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Offal. Variety meats. The wobbly or jiggly bits. Yep, we’re talking guts in this week’s episode of Hunt Gather Talk. And I am excited to have Chef Brad Farmerie on the show to join me! If you don’t know him, Brad is a Michelin-starred chef based in New York whose food is at once innovative […]
Shad roe is a delicacy of springtime. In the East, the shad run in early spring. Here in the West, however, the fish don’t run up the rivers until late spring. Here’s my favorite way to cook shad roe – with bacon, some onions and a bowl of grits.
A quick, easy and tasty way to enjoy the fruits of your waterfowl hunt. Deviled duck hearts are a British thing, and they’re hearts, dusted in flour seasoned with mustard and cayenne, cooked quickly and served with a watercress salad. A damn good appetizer or snack.
Posted in Appetizers and Snacks, Ducks and Geese, Featured, Northern European, Quick and Easy, Recipe, Wild Game | Tagged appetizers, British recipes, ducks, easy recipes, goose recipes, offal, Wild Game | 5 Responses
Cajun or Creole dirty rice is the easiest way to start eating the giblets of the birds you bring home. The recipe gets its name from finely chopped liver that’s added to the rice, along with ground up hearts and gizzards. Basically this is Cajun fried rice. And it’s damn good.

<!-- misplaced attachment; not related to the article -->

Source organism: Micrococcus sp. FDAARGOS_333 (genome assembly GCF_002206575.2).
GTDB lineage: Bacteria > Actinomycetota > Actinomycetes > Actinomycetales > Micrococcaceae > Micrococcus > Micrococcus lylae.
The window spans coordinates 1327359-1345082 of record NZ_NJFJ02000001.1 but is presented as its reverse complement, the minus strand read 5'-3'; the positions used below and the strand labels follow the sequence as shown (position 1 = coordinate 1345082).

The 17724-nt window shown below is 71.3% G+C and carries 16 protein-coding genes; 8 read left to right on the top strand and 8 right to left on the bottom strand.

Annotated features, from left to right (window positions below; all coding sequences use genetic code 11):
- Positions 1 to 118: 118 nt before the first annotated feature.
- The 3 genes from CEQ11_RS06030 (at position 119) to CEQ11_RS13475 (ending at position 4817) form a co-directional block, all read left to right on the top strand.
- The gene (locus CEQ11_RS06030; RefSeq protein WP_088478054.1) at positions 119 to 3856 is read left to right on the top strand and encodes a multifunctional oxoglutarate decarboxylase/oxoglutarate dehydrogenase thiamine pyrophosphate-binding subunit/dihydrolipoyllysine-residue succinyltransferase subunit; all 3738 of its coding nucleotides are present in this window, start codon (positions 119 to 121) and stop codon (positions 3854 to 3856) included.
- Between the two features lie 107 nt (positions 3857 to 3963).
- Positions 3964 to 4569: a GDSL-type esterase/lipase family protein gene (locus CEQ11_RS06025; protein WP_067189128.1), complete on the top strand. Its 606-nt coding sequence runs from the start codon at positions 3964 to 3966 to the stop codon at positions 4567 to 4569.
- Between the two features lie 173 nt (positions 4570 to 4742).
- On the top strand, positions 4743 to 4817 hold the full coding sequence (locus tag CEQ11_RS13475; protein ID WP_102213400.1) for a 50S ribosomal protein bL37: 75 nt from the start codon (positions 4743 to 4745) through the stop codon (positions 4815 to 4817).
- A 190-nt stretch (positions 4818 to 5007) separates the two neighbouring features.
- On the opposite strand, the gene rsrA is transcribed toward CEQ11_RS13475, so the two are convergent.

In the pantheon of meatballs this is one of the best. Going by the unfortunate name “faggots” (or the mystifying “savoury ducks”), these are really just damn good meatballs, delicately spiced and with a bit of liver tossed in.
Nothing is wasted in classical Italian cuisine, including the giblets of birds. This is a venerable variant of the traditional Bolognese sauce made with the hearts, livers and gizzards of ducks or chickens. A great use for giblets — and an easy one to serve the skeptical.
Of all the dishes I have made over the years, this one might just be my signature: Duck heart tartare, puttanesca style. I know, it sounds awful, even slightly dangerous. I can assure you it isn’t.
I am a huge fan of offal, and this extends to venison. Here’s an easy, non-threatening way to use a bit more of the deer you bring home. After all, who doesn’t like a little tongue?